To produce rubber products, manufacturing companies utilise natural rubber. Rubber is entirely unique and has unusual qualities that cannot be replicated anywhere else in nature. Most prominently it is known for being flexible, watertight and airtight, with it having many uses both individually and collectively with other materials. Primarily, natural rubber is harvested from the para rubber tree (Hevea) in a latex composition by “tapping”. “Tapping” is the process of cutting into the bark of the rubber tree and collecting the latex fluid.
Commercial processing will then see the latex combined with water and refined into rubber. This rubber can then be used in the production of an abundance of products from tyres to chairs and mattresses. Comparatively, alternatives to natural rubber are cheaper commodities, however due to its prominence in manufacturing, over a dozen global industries drive demand. In today’s society synthetic rubber makes up over 50% of production, yet millions of tonnes of natural rubber continue to be produced as it is an essential commodity in the automotive and military industries.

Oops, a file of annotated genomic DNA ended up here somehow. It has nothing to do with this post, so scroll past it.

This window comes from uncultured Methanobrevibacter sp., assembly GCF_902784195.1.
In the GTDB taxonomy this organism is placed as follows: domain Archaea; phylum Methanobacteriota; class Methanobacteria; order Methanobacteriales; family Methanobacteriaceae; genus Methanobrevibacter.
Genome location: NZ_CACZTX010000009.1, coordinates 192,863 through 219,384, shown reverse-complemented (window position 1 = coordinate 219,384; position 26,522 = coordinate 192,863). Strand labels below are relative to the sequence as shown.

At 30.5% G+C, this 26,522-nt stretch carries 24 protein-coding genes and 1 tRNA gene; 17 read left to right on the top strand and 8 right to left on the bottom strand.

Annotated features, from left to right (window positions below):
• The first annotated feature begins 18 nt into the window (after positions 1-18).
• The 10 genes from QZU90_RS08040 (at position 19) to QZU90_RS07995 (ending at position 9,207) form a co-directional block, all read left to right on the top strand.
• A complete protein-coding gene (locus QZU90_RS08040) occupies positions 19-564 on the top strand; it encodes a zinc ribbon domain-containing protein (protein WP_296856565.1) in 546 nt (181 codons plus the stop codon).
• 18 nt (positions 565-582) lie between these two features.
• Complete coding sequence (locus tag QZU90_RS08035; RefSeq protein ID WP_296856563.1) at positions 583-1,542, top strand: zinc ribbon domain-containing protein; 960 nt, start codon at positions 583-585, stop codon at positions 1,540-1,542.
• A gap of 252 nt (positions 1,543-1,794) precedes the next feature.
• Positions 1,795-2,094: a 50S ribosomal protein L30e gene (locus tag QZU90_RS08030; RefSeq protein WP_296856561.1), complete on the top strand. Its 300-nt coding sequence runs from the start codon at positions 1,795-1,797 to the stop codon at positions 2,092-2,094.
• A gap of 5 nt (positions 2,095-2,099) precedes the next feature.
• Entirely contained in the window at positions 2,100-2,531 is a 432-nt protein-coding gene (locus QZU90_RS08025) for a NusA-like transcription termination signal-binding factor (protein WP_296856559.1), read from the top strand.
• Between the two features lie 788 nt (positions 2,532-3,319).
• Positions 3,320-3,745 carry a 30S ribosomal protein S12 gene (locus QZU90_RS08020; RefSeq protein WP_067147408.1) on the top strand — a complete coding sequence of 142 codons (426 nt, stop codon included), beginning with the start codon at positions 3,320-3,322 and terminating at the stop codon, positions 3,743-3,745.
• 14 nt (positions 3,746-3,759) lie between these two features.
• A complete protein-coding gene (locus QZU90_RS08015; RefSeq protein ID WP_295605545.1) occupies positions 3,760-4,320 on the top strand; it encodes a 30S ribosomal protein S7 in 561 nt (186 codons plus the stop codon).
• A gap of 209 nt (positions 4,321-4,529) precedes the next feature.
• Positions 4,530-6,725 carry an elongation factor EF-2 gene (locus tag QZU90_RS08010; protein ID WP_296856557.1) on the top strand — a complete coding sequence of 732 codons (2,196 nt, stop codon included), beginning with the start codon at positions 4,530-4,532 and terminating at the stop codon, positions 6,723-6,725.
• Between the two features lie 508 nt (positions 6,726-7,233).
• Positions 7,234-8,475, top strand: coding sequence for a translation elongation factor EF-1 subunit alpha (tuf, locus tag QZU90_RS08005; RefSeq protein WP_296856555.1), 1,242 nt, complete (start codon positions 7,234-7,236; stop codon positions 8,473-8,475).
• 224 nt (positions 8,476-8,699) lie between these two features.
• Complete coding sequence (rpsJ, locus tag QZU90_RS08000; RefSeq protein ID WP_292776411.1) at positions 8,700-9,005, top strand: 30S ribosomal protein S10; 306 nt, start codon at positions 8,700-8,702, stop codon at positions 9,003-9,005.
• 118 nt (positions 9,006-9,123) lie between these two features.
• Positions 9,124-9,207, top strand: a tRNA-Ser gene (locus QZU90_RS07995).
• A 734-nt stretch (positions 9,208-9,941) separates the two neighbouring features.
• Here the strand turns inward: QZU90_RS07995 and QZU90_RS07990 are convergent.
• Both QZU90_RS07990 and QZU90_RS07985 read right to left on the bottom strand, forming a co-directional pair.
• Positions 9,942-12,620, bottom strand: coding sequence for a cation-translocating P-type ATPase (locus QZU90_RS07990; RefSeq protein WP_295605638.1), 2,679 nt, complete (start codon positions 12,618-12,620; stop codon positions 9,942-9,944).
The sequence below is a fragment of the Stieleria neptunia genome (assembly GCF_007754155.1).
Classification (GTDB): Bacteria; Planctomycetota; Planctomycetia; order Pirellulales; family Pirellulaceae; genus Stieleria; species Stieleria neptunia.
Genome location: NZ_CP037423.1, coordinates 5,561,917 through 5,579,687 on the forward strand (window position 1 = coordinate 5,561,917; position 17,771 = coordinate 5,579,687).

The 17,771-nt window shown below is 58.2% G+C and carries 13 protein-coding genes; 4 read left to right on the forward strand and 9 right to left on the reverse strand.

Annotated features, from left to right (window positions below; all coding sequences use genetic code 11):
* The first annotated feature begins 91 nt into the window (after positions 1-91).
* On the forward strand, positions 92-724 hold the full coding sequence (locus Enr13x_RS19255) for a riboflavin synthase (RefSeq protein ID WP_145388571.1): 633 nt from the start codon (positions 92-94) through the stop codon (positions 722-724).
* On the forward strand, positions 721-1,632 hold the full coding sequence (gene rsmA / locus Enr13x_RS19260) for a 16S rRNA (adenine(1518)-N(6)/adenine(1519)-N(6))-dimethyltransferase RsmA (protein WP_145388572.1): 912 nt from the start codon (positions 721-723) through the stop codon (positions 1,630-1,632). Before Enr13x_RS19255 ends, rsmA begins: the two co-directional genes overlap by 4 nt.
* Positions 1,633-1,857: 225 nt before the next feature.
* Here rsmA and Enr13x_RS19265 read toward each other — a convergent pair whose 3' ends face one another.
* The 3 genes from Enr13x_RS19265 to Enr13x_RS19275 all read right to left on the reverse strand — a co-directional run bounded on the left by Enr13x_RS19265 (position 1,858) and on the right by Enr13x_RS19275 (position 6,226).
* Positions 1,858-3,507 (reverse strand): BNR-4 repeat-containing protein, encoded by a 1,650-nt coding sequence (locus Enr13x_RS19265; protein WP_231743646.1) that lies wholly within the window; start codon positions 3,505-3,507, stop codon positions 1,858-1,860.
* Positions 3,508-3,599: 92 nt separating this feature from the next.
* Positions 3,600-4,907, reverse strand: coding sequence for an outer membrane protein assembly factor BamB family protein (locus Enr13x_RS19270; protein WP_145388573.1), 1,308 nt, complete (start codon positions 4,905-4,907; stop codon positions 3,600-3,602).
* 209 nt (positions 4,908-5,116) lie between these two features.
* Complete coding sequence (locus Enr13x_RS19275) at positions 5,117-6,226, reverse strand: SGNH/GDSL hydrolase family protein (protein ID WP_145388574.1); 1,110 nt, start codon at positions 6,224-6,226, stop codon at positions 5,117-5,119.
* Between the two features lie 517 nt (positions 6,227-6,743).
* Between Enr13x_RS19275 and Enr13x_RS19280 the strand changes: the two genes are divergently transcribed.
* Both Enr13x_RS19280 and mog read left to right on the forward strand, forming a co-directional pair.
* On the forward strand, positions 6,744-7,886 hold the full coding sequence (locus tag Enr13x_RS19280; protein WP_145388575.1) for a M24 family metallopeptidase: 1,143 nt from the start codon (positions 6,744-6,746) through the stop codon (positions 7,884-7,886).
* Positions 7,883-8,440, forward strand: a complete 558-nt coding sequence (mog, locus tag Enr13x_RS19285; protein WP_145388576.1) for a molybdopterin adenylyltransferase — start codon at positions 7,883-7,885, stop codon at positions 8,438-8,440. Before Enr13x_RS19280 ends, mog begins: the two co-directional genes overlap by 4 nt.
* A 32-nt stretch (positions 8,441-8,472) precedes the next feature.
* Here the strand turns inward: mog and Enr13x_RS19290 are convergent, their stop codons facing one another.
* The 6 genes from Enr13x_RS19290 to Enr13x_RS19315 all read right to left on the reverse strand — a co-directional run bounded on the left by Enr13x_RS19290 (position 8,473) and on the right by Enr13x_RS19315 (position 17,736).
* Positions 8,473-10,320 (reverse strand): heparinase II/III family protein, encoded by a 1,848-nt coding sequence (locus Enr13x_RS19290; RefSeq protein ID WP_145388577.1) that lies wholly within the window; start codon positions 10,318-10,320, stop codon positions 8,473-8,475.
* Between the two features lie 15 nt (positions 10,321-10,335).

By it’s nature, natural rubber is an environmentally-friendly commodity. Incredibly, research has also shown that a rubber plantation has the potential to yield life sustaining oxygen and consume fossil fuel burning products at a rate almost as effective as a virgin forest during photosynthesis. Hence, improved soil, water and nutrient management can theoretically be achieved through rubber plantations.